Newscasts

PNS Daily Newscast - January 17, 2018 


As the DOJ tries a rare direct appeal to the U.S. Supreme Court on DACA, a new report says border patrol agents have been vandalizing water left for migrants; also, on today's rundown a labor dispute in Minnesota could affect Super Bowl week; and the Interior decision nears on sage-grouse plans.

Daily Newscasts

Archive: January 11, 2018

Preschool is a time for children to develop social and emotional skills, an early childhood advocate says. (Tabitha Blue/Flickr)

BOISE, Idaho -- Preschool is a priority for an overwhelming majority of Idahoans, according to new poll. On Wednesday, the Idaho Association for the Education of Young Children and other early-education advocates presented survey results from Gem State voters and parents in Boise. Erik Iverson hea ...Read More

On Wednesday, a Washington State Senate committee held a public hearing in Olympia on two bills that address the gender pay gap in the state. (SounderBruce/Flickr)

OLYMPIA, Wash. -- At its current rate, the pay gap for women in Washington state compared to men won't close until 2070. As the new legislative session begins, hopes are high that 2018 is the year lawmakers update the state's equal-pay laws and close that gap much sooner. On Wednesday, the Senate ...Read More

As many as 5,000 people from El Salvador living in Minnesota may have their Temporary Protected Status (TPS) as legal immigrants revoked. (Pexels)

ST. PAUL, Minn. -- Immigration lawyers in Minnesota have been fielding anxious calls from dozens of Salvadorans, many of whom have U.S. citizen children. That's because the Trump administration revoked their temporary protected immigration status - or TPS - which was granted after a devastating ea ...Read More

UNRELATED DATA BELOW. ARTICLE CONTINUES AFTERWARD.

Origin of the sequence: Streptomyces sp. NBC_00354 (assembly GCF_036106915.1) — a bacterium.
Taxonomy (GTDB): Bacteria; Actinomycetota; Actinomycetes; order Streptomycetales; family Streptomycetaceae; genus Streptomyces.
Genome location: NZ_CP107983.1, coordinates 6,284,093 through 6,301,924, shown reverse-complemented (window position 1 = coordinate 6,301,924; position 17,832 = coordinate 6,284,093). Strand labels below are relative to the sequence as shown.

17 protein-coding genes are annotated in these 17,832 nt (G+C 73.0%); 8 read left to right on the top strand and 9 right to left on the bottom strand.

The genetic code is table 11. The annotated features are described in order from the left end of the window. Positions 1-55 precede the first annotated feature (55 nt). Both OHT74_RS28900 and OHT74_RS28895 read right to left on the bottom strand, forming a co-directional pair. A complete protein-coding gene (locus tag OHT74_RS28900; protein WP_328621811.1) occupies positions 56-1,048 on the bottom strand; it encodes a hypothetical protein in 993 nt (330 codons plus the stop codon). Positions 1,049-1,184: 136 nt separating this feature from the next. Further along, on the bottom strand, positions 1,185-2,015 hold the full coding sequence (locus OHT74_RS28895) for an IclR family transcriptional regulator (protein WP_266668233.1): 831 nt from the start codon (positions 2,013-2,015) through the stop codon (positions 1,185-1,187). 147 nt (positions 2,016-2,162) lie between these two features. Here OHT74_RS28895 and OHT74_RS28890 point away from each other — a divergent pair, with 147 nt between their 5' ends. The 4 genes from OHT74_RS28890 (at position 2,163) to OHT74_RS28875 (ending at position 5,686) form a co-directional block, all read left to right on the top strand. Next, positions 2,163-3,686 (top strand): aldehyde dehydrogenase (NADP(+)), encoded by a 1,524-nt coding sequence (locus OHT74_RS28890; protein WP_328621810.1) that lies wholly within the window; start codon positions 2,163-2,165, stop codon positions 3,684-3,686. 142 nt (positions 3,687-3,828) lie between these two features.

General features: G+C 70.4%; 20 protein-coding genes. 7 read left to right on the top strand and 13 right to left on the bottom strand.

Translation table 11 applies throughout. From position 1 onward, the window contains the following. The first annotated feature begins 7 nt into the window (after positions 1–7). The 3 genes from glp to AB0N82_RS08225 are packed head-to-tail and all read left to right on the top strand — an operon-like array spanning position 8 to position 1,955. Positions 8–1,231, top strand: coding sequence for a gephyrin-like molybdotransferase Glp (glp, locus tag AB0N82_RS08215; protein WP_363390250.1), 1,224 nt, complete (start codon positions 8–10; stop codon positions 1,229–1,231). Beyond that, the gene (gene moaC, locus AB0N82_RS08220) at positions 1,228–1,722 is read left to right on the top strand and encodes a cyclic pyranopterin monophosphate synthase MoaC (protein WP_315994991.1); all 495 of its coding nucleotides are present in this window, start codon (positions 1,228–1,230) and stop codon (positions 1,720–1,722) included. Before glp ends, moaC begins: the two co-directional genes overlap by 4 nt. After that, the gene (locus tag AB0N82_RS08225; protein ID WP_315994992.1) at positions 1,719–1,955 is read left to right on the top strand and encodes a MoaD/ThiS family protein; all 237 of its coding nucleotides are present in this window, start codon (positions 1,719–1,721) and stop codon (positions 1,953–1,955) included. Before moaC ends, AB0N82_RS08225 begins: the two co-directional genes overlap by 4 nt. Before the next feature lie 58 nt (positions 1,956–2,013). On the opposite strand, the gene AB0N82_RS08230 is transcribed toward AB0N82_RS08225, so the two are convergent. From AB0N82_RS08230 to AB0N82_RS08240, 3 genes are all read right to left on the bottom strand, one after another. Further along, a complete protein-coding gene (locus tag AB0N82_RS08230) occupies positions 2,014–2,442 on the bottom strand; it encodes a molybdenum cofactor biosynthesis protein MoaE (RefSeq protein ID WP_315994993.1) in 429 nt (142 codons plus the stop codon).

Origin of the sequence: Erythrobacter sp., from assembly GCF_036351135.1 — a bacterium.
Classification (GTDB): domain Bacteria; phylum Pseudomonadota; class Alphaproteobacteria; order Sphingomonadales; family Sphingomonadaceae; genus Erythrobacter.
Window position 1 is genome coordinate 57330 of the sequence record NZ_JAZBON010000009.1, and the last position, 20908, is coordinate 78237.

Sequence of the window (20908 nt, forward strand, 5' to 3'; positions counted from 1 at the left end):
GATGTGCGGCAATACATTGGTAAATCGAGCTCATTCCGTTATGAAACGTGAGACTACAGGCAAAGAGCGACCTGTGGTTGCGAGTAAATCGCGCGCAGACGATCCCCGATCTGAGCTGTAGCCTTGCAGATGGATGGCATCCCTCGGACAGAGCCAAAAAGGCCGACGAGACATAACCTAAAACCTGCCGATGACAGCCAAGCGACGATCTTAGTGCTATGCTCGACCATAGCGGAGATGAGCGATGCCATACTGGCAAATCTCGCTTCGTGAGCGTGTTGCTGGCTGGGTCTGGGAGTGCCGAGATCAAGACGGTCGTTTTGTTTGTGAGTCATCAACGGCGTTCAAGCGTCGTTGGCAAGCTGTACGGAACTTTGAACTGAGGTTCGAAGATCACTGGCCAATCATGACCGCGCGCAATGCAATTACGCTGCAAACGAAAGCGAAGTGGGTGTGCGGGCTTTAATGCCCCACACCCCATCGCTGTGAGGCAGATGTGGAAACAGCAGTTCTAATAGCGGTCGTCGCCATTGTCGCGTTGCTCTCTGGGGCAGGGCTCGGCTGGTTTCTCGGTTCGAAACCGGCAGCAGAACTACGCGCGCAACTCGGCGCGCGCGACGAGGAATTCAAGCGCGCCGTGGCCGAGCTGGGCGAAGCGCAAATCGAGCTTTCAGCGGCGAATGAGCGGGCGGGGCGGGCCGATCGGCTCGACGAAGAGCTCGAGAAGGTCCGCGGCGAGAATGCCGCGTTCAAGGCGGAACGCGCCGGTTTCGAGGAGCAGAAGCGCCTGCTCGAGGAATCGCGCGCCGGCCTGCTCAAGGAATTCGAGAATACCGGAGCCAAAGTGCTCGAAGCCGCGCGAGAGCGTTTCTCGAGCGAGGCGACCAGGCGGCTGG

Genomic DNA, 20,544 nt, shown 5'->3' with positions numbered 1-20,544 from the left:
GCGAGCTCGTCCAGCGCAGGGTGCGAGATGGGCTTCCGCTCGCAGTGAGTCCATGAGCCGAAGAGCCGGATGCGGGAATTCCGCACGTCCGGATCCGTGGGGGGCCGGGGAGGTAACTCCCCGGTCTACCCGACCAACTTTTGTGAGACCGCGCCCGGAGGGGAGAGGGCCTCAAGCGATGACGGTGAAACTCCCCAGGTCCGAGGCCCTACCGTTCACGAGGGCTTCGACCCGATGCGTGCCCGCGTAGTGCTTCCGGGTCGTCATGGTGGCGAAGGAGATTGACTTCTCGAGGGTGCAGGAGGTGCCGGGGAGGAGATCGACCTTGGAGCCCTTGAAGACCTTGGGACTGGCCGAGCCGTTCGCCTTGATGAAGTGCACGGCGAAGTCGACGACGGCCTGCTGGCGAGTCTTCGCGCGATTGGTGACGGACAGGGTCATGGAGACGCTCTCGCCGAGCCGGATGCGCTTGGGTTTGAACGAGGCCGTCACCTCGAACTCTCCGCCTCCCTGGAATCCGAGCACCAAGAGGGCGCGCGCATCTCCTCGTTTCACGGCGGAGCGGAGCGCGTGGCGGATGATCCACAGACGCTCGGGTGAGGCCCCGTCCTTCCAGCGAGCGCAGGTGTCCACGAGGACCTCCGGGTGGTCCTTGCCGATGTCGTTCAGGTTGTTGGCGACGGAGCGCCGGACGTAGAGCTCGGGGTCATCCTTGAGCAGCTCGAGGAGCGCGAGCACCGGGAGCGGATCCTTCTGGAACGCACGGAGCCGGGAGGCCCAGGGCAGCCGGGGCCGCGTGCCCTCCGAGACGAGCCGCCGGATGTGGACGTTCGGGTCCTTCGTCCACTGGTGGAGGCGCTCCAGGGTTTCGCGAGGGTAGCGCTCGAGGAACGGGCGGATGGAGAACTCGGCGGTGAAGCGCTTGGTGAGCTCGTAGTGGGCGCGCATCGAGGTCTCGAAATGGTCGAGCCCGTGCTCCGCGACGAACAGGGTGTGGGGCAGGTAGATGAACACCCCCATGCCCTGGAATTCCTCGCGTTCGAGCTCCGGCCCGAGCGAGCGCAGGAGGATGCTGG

It is recommended that stroke patients are treated within three to four-and-a-half hours of the first sign of stroke. (Pixabay)

RICHMOND, Va. -- Stroke is the fourth-leading cause of death and disability in Virginia, and there are two bills in the Virginia General Assembly that health advocates say will lead to more lives being saved. House Bills 1197 and 1198, by Representative T. Scott Garrett, R-Lynchburg, would collect ...Read More

A new report recommends encouraging teens in foster care to achieve milestones such as getting a job and learning to drive. (Darnok/Morguefile)

PHOENIX — A new report says teenagers in foster care need as much normalcy and stability as possible - because their brains are still developing into their twenties. Researchers from the Jim Casey Youth Opportunities Initiative looked at the science and found that adolescents' brains are stil ...Read More

In Ohio, 375 human trafficking cases were reported in 2016. (Kiran Foster/Flickr)

COLUMBUS, Ohio – Human trafficking is considered the fastest growing crime, and advocates in Ohio say they are more committed than ever to ending it. Ohio ranks fourth among states for calls made to the National Human Trafficking Hotline, with 375 trafficking cases reported in 2016. State ...Read More

Nearly 2,600 Michigan households now generate their own electricity through solar power, according to state data. (jutta/morguefile)

LANSING, Mich. – The number of Michiganders who produce their own electricity with solar panels in 2016 grew by 427 over the previous year, according to a new report by the Michigan Public Service Commission, but there are concerns that policy changes will stunt future progress. Much of the ...Read More

After Superstorm Sandy, New York City launched a $20 billion program to improve protections from the impacts of climate change. (Bill de Blasio/Flickr)

NEW YORK – New York City has filed a lawsuit against five major oil companies for damages the city blames on climate change. Mayor Bill de Blasio says the companies intentionally misled the public to protect their profits and now they need to shoulder the cost of making the city safer. Fol ...Read More

1 of 2 pages   1 2 >  Last »